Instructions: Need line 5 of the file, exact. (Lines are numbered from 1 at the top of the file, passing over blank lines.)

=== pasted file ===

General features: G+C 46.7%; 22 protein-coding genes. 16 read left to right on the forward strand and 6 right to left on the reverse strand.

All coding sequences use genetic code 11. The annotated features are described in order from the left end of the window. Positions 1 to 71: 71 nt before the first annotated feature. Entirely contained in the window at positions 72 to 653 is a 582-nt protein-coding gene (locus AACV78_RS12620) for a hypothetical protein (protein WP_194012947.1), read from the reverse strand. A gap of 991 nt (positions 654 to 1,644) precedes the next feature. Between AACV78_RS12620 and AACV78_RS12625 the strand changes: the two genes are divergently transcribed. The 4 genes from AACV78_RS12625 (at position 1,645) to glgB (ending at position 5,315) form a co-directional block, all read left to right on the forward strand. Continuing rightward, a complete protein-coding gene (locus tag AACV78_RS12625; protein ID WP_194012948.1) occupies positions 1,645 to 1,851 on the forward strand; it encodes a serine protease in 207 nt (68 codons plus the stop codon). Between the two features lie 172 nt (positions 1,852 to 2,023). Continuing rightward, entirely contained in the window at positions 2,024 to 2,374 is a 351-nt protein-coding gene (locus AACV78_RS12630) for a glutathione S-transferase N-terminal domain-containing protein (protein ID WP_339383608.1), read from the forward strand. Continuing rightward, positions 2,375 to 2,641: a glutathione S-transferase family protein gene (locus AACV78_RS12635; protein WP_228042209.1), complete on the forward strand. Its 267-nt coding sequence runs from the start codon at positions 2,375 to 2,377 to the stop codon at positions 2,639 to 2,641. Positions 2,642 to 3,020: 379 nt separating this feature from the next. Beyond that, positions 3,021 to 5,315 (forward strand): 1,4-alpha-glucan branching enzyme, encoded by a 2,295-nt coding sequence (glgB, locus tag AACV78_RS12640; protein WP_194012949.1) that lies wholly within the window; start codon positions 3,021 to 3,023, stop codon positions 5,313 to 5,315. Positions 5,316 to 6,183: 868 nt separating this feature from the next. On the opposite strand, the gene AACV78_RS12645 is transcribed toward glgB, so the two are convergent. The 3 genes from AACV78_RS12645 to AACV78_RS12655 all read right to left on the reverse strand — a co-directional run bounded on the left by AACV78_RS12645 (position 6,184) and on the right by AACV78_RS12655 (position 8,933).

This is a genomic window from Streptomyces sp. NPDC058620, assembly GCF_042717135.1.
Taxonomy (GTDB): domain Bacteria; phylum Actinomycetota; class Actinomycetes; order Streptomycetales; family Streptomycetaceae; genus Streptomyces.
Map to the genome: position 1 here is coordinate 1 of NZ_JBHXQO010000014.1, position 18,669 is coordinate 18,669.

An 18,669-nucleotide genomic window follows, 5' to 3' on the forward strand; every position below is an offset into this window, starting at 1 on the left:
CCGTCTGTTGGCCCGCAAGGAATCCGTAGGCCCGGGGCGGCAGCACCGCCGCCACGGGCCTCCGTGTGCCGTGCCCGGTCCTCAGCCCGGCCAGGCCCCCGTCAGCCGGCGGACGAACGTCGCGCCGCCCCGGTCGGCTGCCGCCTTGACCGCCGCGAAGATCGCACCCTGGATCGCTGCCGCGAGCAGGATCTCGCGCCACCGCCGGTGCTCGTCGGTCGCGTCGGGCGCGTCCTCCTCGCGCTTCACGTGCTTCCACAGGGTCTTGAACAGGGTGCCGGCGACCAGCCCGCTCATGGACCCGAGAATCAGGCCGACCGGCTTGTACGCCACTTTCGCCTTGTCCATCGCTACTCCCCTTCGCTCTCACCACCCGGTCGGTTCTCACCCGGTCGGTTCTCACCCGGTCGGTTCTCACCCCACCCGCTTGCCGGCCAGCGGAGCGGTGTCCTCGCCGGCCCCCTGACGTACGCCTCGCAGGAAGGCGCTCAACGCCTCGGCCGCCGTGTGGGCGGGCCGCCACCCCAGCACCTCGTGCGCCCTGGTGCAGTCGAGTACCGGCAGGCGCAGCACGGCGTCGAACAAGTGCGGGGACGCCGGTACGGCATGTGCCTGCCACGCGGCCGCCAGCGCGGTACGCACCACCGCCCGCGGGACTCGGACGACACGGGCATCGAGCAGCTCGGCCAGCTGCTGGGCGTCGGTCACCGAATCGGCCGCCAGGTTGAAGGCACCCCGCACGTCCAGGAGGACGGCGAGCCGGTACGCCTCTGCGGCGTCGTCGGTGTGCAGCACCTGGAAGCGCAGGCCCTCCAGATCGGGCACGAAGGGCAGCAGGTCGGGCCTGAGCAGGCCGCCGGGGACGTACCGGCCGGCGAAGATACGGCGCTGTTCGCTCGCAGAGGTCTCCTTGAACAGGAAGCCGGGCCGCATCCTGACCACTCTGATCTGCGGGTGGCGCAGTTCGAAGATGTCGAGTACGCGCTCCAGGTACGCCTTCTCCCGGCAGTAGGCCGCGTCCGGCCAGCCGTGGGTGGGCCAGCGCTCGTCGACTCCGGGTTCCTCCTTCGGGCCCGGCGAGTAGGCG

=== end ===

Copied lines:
Map to the genome: position 1 here is coordinate 1 of NZ_JBHXQO010000014.1, position 18,669 is coordinate 18,669.